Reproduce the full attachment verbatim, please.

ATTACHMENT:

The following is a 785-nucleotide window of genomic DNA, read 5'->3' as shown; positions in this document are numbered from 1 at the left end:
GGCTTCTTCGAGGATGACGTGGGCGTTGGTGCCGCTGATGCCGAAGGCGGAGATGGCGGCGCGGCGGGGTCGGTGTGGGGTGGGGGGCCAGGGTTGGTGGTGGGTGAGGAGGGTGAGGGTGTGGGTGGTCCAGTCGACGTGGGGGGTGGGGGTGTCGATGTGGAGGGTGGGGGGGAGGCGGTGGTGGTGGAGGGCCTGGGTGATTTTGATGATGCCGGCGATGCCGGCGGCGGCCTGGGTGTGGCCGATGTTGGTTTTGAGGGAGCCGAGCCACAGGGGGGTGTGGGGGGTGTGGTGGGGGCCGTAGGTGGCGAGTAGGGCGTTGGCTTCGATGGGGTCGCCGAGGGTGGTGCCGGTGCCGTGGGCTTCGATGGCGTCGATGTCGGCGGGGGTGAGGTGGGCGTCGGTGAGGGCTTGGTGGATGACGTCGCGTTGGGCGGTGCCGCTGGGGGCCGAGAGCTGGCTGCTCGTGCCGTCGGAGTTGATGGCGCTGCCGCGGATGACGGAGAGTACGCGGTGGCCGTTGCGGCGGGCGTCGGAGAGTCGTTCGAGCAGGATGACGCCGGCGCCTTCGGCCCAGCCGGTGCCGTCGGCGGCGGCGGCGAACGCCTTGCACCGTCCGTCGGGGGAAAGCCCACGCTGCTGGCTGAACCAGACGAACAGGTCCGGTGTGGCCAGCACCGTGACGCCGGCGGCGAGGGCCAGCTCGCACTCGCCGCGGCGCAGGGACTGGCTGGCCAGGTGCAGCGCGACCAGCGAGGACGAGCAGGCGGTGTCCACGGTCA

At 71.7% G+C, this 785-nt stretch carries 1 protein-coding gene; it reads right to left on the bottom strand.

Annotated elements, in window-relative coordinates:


The following is a 785-nucleotide window of genomic DNA, read 5'->3' as shown; positions in this document are numbered from 1 at the left end:
GGCTTCTTCGAGGATGACGTGGGCGTTGGTGCCGCTGATGCCGAAGGCGGAGATGGCGGCGCGGCGGGGTCGGTGTGGGGTGGGGGGCCAGGGTTGGTGGTGGGTGAGGAGGGTGAGGGTGTGGGTGGTCCAGTCGACGTGGGGGGTGGGGGTGTCGATGTGGAGGGTGGGGGGGAGGCGGTGGTGGTGGAGGGCCTGGGTGATTTTGATGATGCCGGCGATGCCGGCGGCGGCCTGGGTGTGGCCGATGTTGGTTTTGAGGGAGCCGAGCCACAGGGGGGTGTGGGGGGTGTGGTGGGGGCCGTAGGTGGCGAGTAGGGCGTTGGCTTCGATGGGGTCGCCGAGGGTGGTGCCGGTGCCGTGGGCTTCGATGGCGTCGATGTCGGCGGGGGTGAGGTGGGCGTCGGTGAGGGCTTGGTGGATGACGTCGCGTTGGGCGGTGCCGCTGGGGGCCGAGAGCTGGCTGCTCGTGCCGTCGGAGTTGATGGCGCTGCCGCGGATGACGGAGAGTACGCGGTGGCCGTTGCGGCGGGCGTCGGAGAGTCGTTCGAGCAGGATGACGCCGGCGCCTTCGGCCCAGCCGGTGCCGTCGGCGGCGGCGGCGAACGCCTTGCACCGTCCGTCGGGGGAAAGCCCACGCTGCTGGCTGAACCAGACGAACAGGTCCGGTGTGGCCAGCACCGTGACGCCGGCGGCGAGGGCCAGCTCGCACTCGCCGCGGCGCAGGGACTGGCTGGCCAGGTGCAGCGCGACCAGCGAGGACGAGCAGGCGGTGTCCACGGTCA

At 71.7% G+C, this 785-nt stretch carries 1 protein-coding gene; it reads right to left on the bottom strand.

Annotated elements, in window-relative coordinates: